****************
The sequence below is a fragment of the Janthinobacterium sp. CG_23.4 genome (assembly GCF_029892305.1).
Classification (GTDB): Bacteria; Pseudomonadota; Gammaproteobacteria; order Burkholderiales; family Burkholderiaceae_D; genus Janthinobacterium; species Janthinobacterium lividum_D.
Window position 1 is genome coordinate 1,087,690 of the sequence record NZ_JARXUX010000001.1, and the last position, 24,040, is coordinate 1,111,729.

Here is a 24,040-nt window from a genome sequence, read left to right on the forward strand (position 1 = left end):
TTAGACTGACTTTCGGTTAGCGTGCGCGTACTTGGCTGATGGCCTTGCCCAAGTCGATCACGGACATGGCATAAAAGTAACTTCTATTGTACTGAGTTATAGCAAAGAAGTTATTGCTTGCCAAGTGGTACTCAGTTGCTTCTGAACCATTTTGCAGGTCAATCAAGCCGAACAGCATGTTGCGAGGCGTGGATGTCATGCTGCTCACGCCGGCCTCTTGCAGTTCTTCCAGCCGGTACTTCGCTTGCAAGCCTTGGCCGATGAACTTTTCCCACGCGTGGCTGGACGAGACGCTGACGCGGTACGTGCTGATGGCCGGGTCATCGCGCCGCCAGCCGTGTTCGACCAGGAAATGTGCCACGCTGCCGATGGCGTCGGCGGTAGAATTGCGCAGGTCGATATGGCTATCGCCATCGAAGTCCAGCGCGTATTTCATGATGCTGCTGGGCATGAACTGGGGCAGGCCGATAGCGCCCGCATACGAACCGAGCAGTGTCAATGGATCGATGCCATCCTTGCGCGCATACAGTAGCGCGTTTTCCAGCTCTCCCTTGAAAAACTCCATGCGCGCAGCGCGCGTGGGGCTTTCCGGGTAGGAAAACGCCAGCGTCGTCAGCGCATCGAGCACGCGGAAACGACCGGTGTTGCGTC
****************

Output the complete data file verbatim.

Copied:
The sequence below is a fragment of the Janthinobacterium sp. CG_23.4 genome (assembly GCF_029892305.1).
Classification (GTDB): Bacteria; Pseudomonadota; Gammaproteobacteria; order Burkholderiales; family Burkholderiaceae_D; genus Janthinobacterium; species Janthinobacterium lividum_D.
Window position 1 is genome coordinate 1,087,690 of the sequence record NZ_JARXUX010000001.1, and the last position, 24,040, is coordinate 1,111,729.

Here is a 24,040-nt window from a genome sequence, read left to right on the forward strand (position 1 = left end):
TTAGACTGACTTTCGGTTAGCGTGCGCGTACTTGGCTGATGGCCTTGCCCAAGTCGATCACGGACATGGCATAAAAGTAACTTCTATTGTACTGAGTTATAGCAAAGAAGTTATTGCTTGCCAAGTGGTACTCAGTTGCTTCTGAACCATTTTGCAGGTCAATCAAGCCGAACAGCATGTTGCGAGGCGTGGATGTCATGCTGCTCACGCCGGCCTCTTGCAGTTCTTCCAGCCGGTACTTCGCTTGCAAGCCTTGGCCGATGAACTTTTCCCACGCGTGGCTGGACGAGACGCTGACGCGGTACGTGCTGATGGCCGGGTCATCGCGCCGCCAGCCGTGTTCGACCAGGAAATGTGCCACGCTGCCGATGGCGTCGGCGGTAGAATTGCGCAGGTCGATATGGCTATCGCCATCGAAGTCCAGCGCGTATTTCATGATGCTGCTGGGCATGAACTGGGGCAGGCCGATAGCGCCCGCATACGAACCGAGCAGTGTCAATGGATCGATGCCATCCTTGCGCGCATACAGTAGCGCGTTTTCCAGCTCTCCCTTGAAAAACTCCATGCGCGCAGCGCGCGTGGGGCTTTCCGGGTAGGAAAACGCCAGCGTCGTCAGCGCATCGAGCACGCGGAAACGACCGGTGTTGCGTC